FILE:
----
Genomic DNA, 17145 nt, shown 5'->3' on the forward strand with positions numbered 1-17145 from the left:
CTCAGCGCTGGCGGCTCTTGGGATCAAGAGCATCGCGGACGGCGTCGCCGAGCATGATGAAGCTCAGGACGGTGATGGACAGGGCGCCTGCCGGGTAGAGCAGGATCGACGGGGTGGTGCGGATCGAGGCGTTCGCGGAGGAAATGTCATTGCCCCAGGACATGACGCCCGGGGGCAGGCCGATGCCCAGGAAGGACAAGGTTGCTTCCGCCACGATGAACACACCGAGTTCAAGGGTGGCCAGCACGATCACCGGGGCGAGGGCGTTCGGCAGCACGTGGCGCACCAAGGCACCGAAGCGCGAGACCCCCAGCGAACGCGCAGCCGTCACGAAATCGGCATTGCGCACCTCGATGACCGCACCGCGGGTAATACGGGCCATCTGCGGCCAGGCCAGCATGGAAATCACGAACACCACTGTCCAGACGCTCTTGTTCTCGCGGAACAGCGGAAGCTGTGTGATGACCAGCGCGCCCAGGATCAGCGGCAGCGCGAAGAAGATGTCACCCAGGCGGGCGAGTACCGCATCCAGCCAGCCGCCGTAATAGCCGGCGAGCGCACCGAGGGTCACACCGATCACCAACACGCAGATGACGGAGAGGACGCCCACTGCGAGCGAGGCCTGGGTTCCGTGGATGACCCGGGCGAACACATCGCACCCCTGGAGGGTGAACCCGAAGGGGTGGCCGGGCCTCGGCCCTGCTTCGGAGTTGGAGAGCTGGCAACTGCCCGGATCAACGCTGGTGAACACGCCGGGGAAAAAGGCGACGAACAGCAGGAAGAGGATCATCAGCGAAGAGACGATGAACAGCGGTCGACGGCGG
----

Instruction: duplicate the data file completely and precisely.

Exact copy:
Genomic DNA, 17145 nt, shown 5'->3' on the forward strand with positions numbered 1-17145 from the left:
CTCAGCGCTGGCGGCTCTTGGGATCAAGAGCATCGCGGACGGCGTCGCCGAGCATGATGAAGCTCAGGACGGTGATGGACAGGGCGCCTGCCGGGTAGAGCAGGATCGACGGGGTGGTGCGGATCGAGGCGTTCGCGGAGGAAATGTCATTGCCCCAGGACATGACGCCCGGGGGCAGGCCGATGCCCAGGAAGGACAAGGTTGCTTCCGCCACGATGAACACACCGAGTTCAAGGGTGGCCAGCACGATCACCGGGGCGAGGGCGTTCGGCAGCACGTGGCGCACCAAGGCACCGAAGCGCGAGACCCCCAGCGAACGCGCAGCCGTCACGAAATCGGCATTGCGCACCTCGATGACCGCACCGCGGGTAATACGGGCCATCTGCGGCCAGGCCAGCATGGAAATCACGAACACCACTGTCCAGACGCTCTTGTTCTCGCGGAACAGCGGAAGCTGTGTGATGACCAGCGCGCCCAGGATCAGCGGCAGCGCGAAGAAGATGTCACCCAGGCGGGCGAGTACCGCATCCAGCCAGCCGCCGTAATAGCCGGCGAGCGCACCGAGGGTCACACCGATCACCAACACGCAGATGACGGAGAGGACGCCCACTGCGAGCGAGGCCTGGGTTCCGTGGATGACCCGGGCGAACACATCGCACCCCTGGAGGGTGAACCCGAAGGGGTGGCCGGGCCTCGGCCCTGCTTCGGAGTTGGAGAGCTGGCAACTGCCCGGATCAACGCTGGTGAACACGCCGGGGAAAAAGGCGACGAACAGCAGGAAGAGGATCATCAGCGAAGAGACGATGAACAGCGGTCGACGGCGG